EU security and defence policy – with or without the UK?
Ade Clewlow / Mar 2014
The EU training mission (EUTM) in Somalia. Photo: the European Union 2014
The Eurozone crisis that has dominated headlines over the last few years has subtly caused European defence to drop off the radar of many commentators in public life as well as in the media. The two significant areas of military focus that have dominated in recent years – Libya in 2011 and on- going commitments to Afghanistan – have been seen almost entirely through a NATO prism. This has further squeezed column inches dedicated to complex issues of collective European foreign and defence policy. A recent intervention by the head of the influential Munich Security Conference, Wolfgang Ischinger, reminding his continental European colleagues as to the indispensability of Britain as a part of any European defence initiative, raises an interesting point. With most Eurozone countries focused on rebuilding shattered economies and repairing the damage to the European project, what role can and should the UK be playing within Europe’s defence architecture?
There is no doubt that the UK is well qualified to lead Europe in this field. After all, for good or ill, few countries have as much experience projecting foreign policy through overseas interventions and creating durable security architectures spanning great distances. Moreover, today’s UK Armed Forces are as well trained and honed as at any time in the last 50 years after a decade of frontline action. The UK is also seen, for example, as one of the most advanced and well prepared states when it comes to understanding and dealing with evolving cyber threats. It is this mix of understanding and experience of older and newer threats that makes the UK a valuable and central actor in evolving security and defence discussions. Similarly, the UK has been at the very forefront in terms of intelligence sharing, gathering, and analysis of emerging and evolving terrorist threats. This facet in particular will be crucial to the EU’s future security considerations given that the next wave of terrorist threats seems likely (if not certain) to emerge from the borders of an aspirant EU member, Turkey.
Practically speaking, the UK has undergone a radical change in the last three years in response to the Strategic Defence and Security Review in 2010. Force numbers, especially in the Army, continue to reduce, from over 100,000 troops to 82,000. This is taking place while the UK is still committed to an expensive and costly overseas operation in Afghanistan. Nevertheless, the UK’s ability to provide military forces beyond its main effort in Afghanistan was demonstrated by the à la carte approach to the Libyan operation in 2011.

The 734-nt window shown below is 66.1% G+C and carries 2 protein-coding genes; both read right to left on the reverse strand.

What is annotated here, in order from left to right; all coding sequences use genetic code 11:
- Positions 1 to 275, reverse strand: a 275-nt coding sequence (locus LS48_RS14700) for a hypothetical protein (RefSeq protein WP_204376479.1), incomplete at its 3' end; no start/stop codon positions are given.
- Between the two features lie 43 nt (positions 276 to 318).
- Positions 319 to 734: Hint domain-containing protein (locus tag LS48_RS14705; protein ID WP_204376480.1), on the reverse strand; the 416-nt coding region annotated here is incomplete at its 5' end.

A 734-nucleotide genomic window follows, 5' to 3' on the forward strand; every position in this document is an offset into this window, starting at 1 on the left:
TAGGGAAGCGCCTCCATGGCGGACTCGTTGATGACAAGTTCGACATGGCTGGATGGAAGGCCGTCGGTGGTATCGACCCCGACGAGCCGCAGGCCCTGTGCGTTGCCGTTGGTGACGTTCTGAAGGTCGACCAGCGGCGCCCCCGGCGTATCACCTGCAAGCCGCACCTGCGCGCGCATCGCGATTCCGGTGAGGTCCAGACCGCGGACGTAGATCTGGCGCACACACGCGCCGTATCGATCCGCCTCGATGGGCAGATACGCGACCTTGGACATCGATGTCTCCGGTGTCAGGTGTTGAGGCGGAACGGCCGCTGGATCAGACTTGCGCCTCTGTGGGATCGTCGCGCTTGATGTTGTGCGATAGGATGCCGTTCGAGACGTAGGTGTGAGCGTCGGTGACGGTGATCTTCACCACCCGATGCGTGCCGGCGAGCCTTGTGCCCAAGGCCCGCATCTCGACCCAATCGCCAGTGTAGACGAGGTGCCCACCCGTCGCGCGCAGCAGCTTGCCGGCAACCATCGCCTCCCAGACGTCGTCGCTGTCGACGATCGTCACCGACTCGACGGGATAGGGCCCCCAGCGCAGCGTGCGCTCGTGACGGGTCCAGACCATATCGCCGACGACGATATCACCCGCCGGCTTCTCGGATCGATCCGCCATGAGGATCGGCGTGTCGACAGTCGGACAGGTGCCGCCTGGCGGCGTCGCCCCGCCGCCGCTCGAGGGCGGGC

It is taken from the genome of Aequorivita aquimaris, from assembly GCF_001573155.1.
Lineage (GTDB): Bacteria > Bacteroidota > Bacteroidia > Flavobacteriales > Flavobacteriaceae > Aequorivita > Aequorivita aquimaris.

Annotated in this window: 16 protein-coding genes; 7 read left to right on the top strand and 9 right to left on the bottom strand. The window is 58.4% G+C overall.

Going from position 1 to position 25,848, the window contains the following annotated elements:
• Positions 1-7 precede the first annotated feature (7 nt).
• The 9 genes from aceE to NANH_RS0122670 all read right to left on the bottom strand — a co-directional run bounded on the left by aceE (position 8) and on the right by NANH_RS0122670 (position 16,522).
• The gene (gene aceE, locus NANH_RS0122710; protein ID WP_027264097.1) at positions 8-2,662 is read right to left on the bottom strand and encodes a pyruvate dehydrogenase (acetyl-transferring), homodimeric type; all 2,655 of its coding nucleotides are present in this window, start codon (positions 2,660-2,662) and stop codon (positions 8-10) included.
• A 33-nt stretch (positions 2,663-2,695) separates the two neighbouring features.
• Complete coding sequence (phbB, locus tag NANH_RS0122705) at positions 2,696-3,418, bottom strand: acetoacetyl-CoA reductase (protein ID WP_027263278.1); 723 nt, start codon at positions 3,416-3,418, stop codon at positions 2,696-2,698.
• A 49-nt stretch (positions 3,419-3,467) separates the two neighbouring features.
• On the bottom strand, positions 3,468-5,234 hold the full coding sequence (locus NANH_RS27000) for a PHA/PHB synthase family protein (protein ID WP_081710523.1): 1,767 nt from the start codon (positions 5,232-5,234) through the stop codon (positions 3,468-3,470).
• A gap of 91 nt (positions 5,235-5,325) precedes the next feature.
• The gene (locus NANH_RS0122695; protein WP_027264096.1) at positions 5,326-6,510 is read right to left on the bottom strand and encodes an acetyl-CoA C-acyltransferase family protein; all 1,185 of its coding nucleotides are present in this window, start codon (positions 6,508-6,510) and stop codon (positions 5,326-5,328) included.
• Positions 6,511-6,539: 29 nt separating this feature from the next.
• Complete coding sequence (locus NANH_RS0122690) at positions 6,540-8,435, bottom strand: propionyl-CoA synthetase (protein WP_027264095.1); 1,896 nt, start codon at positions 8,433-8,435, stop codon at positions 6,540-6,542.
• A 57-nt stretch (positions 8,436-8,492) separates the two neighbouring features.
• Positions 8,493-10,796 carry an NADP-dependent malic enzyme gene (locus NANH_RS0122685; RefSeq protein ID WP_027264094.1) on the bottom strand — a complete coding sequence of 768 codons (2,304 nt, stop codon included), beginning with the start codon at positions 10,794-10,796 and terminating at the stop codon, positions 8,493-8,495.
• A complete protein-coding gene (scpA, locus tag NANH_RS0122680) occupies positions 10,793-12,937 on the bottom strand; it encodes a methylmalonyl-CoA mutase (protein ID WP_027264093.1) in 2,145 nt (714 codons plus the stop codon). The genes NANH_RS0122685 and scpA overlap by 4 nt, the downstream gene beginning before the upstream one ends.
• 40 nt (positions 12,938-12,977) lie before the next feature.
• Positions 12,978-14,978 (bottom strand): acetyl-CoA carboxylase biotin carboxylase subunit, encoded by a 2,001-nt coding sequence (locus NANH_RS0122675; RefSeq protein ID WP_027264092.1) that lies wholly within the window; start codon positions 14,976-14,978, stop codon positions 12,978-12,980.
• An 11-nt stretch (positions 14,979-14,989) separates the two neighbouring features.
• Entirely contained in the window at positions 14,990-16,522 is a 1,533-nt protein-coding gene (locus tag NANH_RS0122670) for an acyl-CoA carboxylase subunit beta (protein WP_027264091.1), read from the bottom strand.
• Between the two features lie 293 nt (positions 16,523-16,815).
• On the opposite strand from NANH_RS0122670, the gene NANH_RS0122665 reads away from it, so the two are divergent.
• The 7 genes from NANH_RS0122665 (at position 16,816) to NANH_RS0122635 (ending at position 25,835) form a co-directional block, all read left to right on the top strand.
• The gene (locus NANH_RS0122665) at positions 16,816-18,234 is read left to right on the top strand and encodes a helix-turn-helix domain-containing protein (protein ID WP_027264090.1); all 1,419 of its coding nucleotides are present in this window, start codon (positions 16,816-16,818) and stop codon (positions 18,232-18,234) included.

As British forces return home by the end of 2014, the perennial focus on NATO and US defence cooperation will remain for the foreseeable future. Until now, the UK role in EU defence concerns has not been as deep as it could have been. Yet the UK is clearly well placed to put to good use, for the benefit of the EU, its years of experience, especially against such a challenging opponent as Al Qaeda and its associated radical terror groups.
Until now the EU’s overseas operations have been relatively benign, deploying when they have deemed the deployment safe enough to commit forces to it. In Africa, counter piracy operations at sea carry little risk to life for military forces, and the EU NESTOR capacity building operation still needs to make a genuine difference. Even the EU training mission for Somalia (EUTM) remained outside the country for which it was designed to support until relatively recently. Now based in the secure international airport, the EUTM may potentially attract additional troops from Germany. But the risk appetite is low from EU member states and with EU operations requiring a commitment from every Member State; it is hard to see a time when future EU operations undertake actions that actually carry significant risk. Few EU countries can genuinely claim to put their troops in harm’s way in order to achieve overseas political intent. The UK can rightly claim to have provided this level of commitment and it is now for others to follow if the EU is to actively keep its citizens and its borders secure.
So, will we ever see the EU deploying on ‘harder’ operations that go beyond simple capacity building and training missions? With threats from terrorism, humanitarian disasters as a result of internal civil conflict, trans-border crime and the ongoing rise of Islamic extremism growing ever closer to Europe’s borders, the EU can no longer hide behind those countries who have demonstrated a willingness and a capability to face up to these challenges. And even though the relationship at many levels between the UK and EU Member States remains strained, the EU’s collective defence should not be a divisive debate; the EU’s future security and prosperity relies on security. Pulling up the drawbridge and manning the parapets will only encourage a siege mentality. Dealing with the threat at its source, as part of a broader coordinated approach to meeting the range of threats that face the EU, is the only viable course of action.
The UK has the ability to lead those countries who are naturally reticent about sending their forces into dangerous places, but for this situation to be realistic, Member States must be prepared to engage in a paradigm shift over their commitment to put troops into harm’s way. Accepting risk, and adjusting the current levels of risk appetite by all European capitals, will be the key to making the EU a relevant security actor in a post Afghanistan world.